- Any physical losses related to the accident. Frequently, serious accidents involve substantial property damage: car accidents, for example, generally involve costly vehicle damage, which may mean considerable financial strain as you manage repairs. You may have had your phone or other electronics on hand during the accident. A lawyer can help look at those physical damages and how you can include them as part of an injury claim.
- Your suffering. As part of many injury claims, you have the right to seek compensation for your suffering from the accident. In some cases, the compensation for pain and suffering will represent a large percentage of the overall claim. Your lawyer will help you closely examine what compensation you can seek for your suffering and how it may impact your claim as a whole.
In cases where a lawyer believes that you cannot recover significant compensation, the lawyer might refuse to take the case or might not take the case on a contingent fee basis.
How Does Payment for a Contingency Fee Work?
When a lawyer takes a case on a contingent fee basis, the lawyer should inform you of the payment terms, including the percentage of your injury claim that will pay your legal fees. Remember that even if you see a high percentage as part of that injury claim, a lawyer can often help you recover more than you could have if you tried to fight for compensation alone.
Your lawyer will inform you upfront what fees you must take responsibility for during the claim process. Sometimes, you may need to take care of filing or other court fees. Those fees, however, will generally remain much lower than the legal fees typically associated with a case.
Apart from filing or court fees, you will not receive a bill for legal services until your claim is resolved, whether you continue to negotiate longer than anticipated, it takes longer than your lawyer thought to get evidence to prove your claim, or you end up having to go to court to resolve your claim. You won’t pay for legal fees until your attorney favorably resolves your case.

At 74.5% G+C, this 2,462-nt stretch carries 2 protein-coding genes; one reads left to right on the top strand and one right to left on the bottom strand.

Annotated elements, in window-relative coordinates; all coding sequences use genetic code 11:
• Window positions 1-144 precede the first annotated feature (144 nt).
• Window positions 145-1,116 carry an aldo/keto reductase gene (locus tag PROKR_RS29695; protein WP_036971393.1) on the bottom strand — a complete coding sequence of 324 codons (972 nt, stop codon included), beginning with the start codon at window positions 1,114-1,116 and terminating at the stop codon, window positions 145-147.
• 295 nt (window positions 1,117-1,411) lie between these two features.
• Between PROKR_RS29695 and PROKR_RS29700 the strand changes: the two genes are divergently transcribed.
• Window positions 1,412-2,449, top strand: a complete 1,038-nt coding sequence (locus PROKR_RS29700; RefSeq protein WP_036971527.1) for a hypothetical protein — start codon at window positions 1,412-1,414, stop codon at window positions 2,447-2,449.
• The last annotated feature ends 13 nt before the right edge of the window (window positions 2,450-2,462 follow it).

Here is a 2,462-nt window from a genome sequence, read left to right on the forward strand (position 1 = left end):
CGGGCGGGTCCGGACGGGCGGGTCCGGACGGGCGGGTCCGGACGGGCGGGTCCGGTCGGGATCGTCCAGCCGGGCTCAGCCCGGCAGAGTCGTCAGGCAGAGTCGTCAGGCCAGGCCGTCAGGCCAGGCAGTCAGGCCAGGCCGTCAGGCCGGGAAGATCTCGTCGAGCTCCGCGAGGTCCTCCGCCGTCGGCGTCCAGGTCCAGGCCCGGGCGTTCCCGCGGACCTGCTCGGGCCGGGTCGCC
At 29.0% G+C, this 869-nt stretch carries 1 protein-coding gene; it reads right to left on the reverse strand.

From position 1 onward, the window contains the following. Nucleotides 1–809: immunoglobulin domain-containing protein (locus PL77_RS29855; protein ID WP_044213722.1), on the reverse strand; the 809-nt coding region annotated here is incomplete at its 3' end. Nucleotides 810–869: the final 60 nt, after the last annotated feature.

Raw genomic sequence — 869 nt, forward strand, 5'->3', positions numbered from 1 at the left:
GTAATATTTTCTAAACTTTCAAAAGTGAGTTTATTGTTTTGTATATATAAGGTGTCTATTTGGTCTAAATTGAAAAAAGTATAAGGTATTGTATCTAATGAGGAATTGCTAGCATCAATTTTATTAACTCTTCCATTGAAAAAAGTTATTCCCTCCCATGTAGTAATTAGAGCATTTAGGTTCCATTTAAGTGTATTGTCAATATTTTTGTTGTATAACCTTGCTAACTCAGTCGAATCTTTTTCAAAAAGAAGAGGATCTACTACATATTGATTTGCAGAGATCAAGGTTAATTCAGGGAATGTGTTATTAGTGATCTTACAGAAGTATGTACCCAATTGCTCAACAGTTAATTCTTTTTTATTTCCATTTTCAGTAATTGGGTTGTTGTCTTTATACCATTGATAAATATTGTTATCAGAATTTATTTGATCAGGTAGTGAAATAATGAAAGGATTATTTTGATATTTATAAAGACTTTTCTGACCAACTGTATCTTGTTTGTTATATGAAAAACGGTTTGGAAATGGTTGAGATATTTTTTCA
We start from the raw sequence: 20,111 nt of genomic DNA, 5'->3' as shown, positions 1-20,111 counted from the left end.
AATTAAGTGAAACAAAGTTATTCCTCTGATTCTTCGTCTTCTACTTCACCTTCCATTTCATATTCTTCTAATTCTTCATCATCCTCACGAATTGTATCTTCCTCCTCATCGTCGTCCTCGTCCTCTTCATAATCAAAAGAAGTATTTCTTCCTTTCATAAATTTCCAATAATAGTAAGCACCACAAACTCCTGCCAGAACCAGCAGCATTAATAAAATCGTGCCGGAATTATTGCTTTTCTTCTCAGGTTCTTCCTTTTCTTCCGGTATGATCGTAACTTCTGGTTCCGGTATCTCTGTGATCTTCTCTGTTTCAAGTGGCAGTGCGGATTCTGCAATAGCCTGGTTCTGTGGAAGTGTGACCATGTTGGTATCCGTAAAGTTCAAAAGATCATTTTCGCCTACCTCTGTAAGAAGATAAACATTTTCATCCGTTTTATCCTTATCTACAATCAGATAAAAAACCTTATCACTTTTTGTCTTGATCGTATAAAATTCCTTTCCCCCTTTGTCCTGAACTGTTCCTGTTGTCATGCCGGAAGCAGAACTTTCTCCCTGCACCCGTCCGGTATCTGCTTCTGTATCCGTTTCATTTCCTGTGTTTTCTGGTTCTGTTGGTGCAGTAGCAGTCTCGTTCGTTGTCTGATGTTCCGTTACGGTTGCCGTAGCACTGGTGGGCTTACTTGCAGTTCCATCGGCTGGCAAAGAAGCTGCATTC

Eventually, you may resolve your claim through a settlement agreement with the insurance company or a court award. The liable party will issue payment to a trust set up by your lawyer. Then, your lawyer will distribute the funds from the settlement or court award.
You may, for example, have liens on the settlement for some of the medical treatment you received while waiting for your claim to resolve. Your lawyer will settle all liens on the funds, take out the agreed-upon contingency fee, and then issue the rest of the funds to you directly.
Do You Need a Lawyer After an Accident?
Yes. Even if you worry that you cannot afford a lawyer, a contingency fee payment method makes it much easier for you to fight for the compensation you deserve. A personal injury lawyer will help you craft the strongest argument for fair, reasonable compensation for the damages you sustained, and you won’t have to worry about paying legal fees up front.
Contact a personal injury lawyer as soon after your accident as possible to get a better idea of what compensation you may have the right to recover and how a contingency fee can make managing those legal costs easier.